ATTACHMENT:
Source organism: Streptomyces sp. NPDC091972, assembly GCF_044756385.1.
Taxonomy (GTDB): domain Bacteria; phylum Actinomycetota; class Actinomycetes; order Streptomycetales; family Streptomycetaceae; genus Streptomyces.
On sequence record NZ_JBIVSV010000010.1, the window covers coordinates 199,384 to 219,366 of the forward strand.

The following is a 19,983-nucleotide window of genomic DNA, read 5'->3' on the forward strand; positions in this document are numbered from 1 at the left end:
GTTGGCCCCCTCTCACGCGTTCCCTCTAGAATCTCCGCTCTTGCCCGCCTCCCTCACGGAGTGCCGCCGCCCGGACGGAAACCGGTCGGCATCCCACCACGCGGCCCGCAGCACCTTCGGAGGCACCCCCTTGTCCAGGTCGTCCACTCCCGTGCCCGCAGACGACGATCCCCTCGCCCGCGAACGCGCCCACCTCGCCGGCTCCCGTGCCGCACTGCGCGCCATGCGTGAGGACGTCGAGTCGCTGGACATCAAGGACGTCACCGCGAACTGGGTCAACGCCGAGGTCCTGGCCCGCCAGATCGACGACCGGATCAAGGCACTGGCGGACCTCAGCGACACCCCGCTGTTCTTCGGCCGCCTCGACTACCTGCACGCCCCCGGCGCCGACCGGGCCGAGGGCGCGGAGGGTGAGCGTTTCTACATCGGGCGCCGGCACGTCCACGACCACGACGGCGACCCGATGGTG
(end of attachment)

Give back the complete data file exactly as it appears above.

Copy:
Source organism: Streptomyces sp. NPDC091972, assembly GCF_044756385.1.
Taxonomy (GTDB): domain Bacteria; phylum Actinomycetota; class Actinomycetes; order Streptomycetales; family Streptomycetaceae; genus Streptomyces.
On sequence record NZ_JBIVSV010000010.1, the window covers coordinates 199,384 to 219,366 of the forward strand.

The following is a 19,983-nucleotide window of genomic DNA, read 5'->3' on the forward strand; positions in this document are numbered from 1 at the left end:
GTTGGCCCCCTCTCACGCGTTCCCTCTAGAATCTCCGCTCTTGCCCGCCTCCCTCACGGAGTGCCGCCGCCCGGACGGAAACCGGTCGGCATCCCACCACGCGGCCCGCAGCACCTTCGGAGGCACCCCCTTGTCCAGGTCGTCCACTCCCGTGCCCGCAGACGACGATCCCCTCGCCCGCGAACGCGCCCACCTCGCCGGCTCCCGTGCCGCACTGCGCGCCATGCGTGAGGACGTCGAGTCGCTGGACATCAAGGACGTCACCGCGAACTGGGTCAACGCCGAGGTCCTGGCCCGCCAGATCGACGACCGGATCAAGGCACTGGCGGACCTCAGCGACACCCCGCTGTTCTTCGGCCGCCTCGACTACCTGCACGCCCCCGGCGCCGACCGGGCCGAGGGCGCGGAGGGTGAGCGTTTCTACATCGGGCGCCGGCACGTCCACGACCACGACGGCGACCCGATGGTG